How to buy property in British favourite Malta

Published:  23 Mar at 6 PM
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The Mediterranean island of Malta is a British favourite retirement destination for its millennia of history, its natural beauty and its charming, affordable homes in the sun.

If you’re looking to Malta as your retirement haven, you’ll be following in the footsteps of the Romans, Moors, French and British over more than four thousand years. Famed for its association with the crusader Knights of Malta, lovers of tradition, historical buildings and an international ambience will feel right at home on this sunlit island. Property here is affordable, but there are rules which need to be conformed to when purchasing.

English is widely spoken on the island, but property laws here aren’t the same as in the UK. The first essential for those looking to buy a retirement home is the appointment of both a local lawyer and a notary. It’s best to choose a lawyer whose speciality is property transactions, as he/she will know the best way to get the job done within a reasonable time frame.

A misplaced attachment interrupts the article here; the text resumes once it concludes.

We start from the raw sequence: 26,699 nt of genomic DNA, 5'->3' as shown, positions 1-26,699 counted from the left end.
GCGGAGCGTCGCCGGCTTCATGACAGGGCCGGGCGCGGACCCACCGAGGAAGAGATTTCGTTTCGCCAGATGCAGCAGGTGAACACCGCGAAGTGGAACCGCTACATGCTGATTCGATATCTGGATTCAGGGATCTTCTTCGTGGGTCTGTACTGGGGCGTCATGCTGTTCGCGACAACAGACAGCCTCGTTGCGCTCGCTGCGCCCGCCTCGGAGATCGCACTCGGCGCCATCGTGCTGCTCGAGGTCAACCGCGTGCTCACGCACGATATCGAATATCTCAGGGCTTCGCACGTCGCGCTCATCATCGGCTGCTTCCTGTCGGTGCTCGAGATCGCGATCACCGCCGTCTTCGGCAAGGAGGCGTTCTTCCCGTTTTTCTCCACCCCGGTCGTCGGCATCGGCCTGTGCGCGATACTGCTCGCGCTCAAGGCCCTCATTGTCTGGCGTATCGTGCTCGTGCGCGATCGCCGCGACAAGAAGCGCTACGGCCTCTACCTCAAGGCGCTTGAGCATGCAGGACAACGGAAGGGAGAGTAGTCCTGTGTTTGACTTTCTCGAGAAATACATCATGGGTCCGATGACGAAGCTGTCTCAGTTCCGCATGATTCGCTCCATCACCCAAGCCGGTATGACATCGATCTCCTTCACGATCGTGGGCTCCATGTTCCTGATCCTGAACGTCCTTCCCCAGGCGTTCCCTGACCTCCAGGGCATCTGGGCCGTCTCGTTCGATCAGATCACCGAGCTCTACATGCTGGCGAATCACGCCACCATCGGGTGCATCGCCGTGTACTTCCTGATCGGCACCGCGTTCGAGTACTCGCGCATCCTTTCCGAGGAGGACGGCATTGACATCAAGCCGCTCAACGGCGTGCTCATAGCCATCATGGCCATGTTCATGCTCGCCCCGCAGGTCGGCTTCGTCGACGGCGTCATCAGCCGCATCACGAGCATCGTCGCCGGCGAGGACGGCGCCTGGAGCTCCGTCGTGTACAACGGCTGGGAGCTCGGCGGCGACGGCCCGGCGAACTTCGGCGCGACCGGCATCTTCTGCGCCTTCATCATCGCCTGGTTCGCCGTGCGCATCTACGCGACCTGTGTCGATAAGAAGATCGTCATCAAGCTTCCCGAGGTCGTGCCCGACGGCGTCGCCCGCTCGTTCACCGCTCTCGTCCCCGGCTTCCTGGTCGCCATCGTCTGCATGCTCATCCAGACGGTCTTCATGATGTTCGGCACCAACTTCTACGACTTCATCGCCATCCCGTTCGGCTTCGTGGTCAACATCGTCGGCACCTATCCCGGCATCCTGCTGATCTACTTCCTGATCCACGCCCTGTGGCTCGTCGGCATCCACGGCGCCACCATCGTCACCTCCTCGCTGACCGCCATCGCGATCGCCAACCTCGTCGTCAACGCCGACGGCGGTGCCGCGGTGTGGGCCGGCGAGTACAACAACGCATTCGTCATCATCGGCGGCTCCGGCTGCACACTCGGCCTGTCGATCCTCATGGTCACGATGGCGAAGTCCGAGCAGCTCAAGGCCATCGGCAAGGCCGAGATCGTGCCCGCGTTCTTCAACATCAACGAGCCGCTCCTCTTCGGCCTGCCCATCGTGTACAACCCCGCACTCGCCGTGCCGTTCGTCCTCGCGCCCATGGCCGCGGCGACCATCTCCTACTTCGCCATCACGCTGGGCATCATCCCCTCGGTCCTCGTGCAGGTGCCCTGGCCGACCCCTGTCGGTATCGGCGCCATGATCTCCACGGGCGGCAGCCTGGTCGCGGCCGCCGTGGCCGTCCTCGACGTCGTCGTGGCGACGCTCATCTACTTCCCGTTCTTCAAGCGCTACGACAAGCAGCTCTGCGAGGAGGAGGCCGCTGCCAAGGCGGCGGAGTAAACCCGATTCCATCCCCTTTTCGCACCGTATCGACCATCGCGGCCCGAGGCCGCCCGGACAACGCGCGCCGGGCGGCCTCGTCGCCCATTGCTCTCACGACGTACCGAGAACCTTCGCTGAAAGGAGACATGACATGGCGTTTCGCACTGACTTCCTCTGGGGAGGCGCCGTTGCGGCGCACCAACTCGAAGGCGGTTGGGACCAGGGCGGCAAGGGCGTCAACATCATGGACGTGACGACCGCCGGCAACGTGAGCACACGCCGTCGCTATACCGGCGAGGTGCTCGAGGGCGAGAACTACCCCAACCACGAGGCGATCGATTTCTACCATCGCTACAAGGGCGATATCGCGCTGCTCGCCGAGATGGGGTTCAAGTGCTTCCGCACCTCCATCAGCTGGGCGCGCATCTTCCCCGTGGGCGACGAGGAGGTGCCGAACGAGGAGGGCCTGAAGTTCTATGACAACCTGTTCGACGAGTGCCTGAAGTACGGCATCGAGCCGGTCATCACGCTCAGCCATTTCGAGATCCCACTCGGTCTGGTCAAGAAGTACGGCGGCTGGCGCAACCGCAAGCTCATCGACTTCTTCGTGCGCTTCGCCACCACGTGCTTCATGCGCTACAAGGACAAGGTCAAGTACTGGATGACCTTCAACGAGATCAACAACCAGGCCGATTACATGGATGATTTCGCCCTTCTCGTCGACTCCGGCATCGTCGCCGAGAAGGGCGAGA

Foreign buyers will need to comply with a specific set of rules aimed at property ownership, transfer and subletting as it applies to foreigners taking residence on the island. As regards tracking down an impartial notary to deal with property deeds, using one who is recommended by or connected to a property developer or estate agent in not at all a good idea as impartiality cannot be assured. The same applies to your selection of a lawyer.

EU citizens purchasing a holiday home and keeping their main residence in their country of origin will need an Acquisition of Immovable Property Permit, given out by Malta’s Finance Ministry. The minimum purchase price for an apartment on the island is £84,231, and the minimum for a villa is £140,346. If you’re intending your purchase to be your main home, you’ll not need a permit.

Once your offer has been accepted, the process becomes similar to that in the UK. A three-month agreement between you and the seller allows time for relevant searches and the drawing up of documents. At this point, one per cent of the 5 per cent stamp duty plus a 10 per cent deposit is payable. Once the official deed is issued, the remainder of payments due can be made, including the one per cent notary fee.
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